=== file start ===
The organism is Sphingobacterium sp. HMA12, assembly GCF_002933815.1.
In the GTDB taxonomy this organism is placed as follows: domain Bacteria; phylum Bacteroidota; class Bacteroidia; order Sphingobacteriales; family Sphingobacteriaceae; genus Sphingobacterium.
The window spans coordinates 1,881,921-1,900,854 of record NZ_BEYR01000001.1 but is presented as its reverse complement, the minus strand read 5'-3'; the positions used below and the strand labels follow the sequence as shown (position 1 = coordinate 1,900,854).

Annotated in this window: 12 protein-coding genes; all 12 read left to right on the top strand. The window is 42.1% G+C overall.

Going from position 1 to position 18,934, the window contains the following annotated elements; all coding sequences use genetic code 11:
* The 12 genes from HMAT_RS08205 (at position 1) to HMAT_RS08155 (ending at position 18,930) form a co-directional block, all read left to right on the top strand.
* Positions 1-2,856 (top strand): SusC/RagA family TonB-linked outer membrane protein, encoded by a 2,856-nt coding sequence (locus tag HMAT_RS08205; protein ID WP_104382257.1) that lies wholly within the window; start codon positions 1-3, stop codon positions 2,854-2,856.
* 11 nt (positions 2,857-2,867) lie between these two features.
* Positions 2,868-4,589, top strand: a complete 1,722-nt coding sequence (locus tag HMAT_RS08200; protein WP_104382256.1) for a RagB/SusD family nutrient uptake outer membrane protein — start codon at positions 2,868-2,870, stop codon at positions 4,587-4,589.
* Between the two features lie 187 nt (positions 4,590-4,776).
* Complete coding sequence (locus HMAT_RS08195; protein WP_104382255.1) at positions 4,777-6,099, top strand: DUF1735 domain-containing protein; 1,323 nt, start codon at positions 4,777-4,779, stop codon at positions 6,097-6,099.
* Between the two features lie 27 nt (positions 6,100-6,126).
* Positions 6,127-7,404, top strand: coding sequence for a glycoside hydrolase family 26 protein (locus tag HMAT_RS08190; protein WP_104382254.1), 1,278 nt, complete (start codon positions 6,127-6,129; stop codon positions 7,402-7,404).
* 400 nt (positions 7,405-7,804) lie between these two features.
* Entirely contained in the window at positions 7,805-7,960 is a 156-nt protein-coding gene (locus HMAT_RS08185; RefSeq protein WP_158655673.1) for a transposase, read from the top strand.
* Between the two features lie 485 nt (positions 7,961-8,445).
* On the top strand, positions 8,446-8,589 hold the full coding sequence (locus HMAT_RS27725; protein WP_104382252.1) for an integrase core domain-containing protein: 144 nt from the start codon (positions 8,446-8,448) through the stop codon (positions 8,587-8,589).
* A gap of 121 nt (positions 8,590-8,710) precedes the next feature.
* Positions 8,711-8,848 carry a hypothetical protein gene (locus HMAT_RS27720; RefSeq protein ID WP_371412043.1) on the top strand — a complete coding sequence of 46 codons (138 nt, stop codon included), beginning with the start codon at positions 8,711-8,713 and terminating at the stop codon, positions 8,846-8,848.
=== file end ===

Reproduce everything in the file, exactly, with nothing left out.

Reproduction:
The organism is Sphingobacterium sp. HMA12, assembly GCF_002933815.1.
In the GTDB taxonomy this organism is placed as follows: domain Bacteria; phylum Bacteroidota; class Bacteroidia; order Sphingobacteriales; family Sphingobacteriaceae; genus Sphingobacterium.
The window spans coordinates 1,881,921-1,900,854 of record NZ_BEYR01000001.1 but is presented as its reverse complement, the minus strand read 5'-3'; the positions used below and the strand labels follow the sequence as shown (position 1 = coordinate 1,900,854).

Annotated in this window: 12 protein-coding genes; all 12 read left to right on the top strand. The window is 42.1% G+C overall.

Going from position 1 to position 18,934, the window contains the following annotated elements; all coding sequences use genetic code 11:
* The 12 genes from HMAT_RS08205 (at position 1) to HMAT_RS08155 (ending at position 18,930) form a co-directional block, all read left to right on the top strand.
* Positions 1-2,856 (top strand): SusC/RagA family TonB-linked outer membrane protein, encoded by a 2,856-nt coding sequence (locus tag HMAT_RS08205; protein ID WP_104382257.1) that lies wholly within the window; start codon positions 1-3, stop codon positions 2,854-2,856.
* 11 nt (positions 2,857-2,867) lie between these two features.
* Positions 2,868-4,589, top strand: a complete 1,722-nt coding sequence (locus tag HMAT_RS08200; protein WP_104382256.1) for a RagB/SusD family nutrient uptake outer membrane protein — start codon at positions 2,868-2,870, stop codon at positions 4,587-4,589.
* Between the two features lie 187 nt (positions 4,590-4,776).
* Complete coding sequence (locus HMAT_RS08195; protein WP_104382255.1) at positions 4,777-6,099, top strand: DUF1735 domain-containing protein; 1,323 nt, start codon at positions 4,777-4,779, stop codon at positions 6,097-6,099.
* Between the two features lie 27 nt (positions 6,100-6,126).
* Positions 6,127-7,404, top strand: coding sequence for a glycoside hydrolase family 26 protein (locus tag HMAT_RS08190; protein WP_104382254.1), 1,278 nt, complete (start codon positions 6,127-6,129; stop codon positions 7,402-7,404).
* 400 nt (positions 7,405-7,804) lie between these two features.
* Entirely contained in the window at positions 7,805-7,960 is a 156-nt protein-coding gene (locus HMAT_RS08185; RefSeq protein WP_158655673.1) for a transposase, read from the top strand.
* Between the two features lie 485 nt (positions 7,961-8,445).
* On the top strand, positions 8,446-8,589 hold the full coding sequence (locus HMAT_RS27725; protein WP_104382252.1) for an integrase core domain-containing protein: 144 nt from the start codon (positions 8,446-8,448) through the stop codon (positions 8,587-8,589).
* A gap of 121 nt (positions 8,590-8,710) precedes the next feature.
* Positions 8,711-8,848 carry a hypothetical protein gene (locus HMAT_RS27720; RefSeq protein ID WP_371412043.1) on the top strand — a complete coding sequence of 46 codons (138 nt, stop codon included), beginning with the start codon at positions 8,711-8,713 and terminating at the stop codon, positions 8,846-8,848.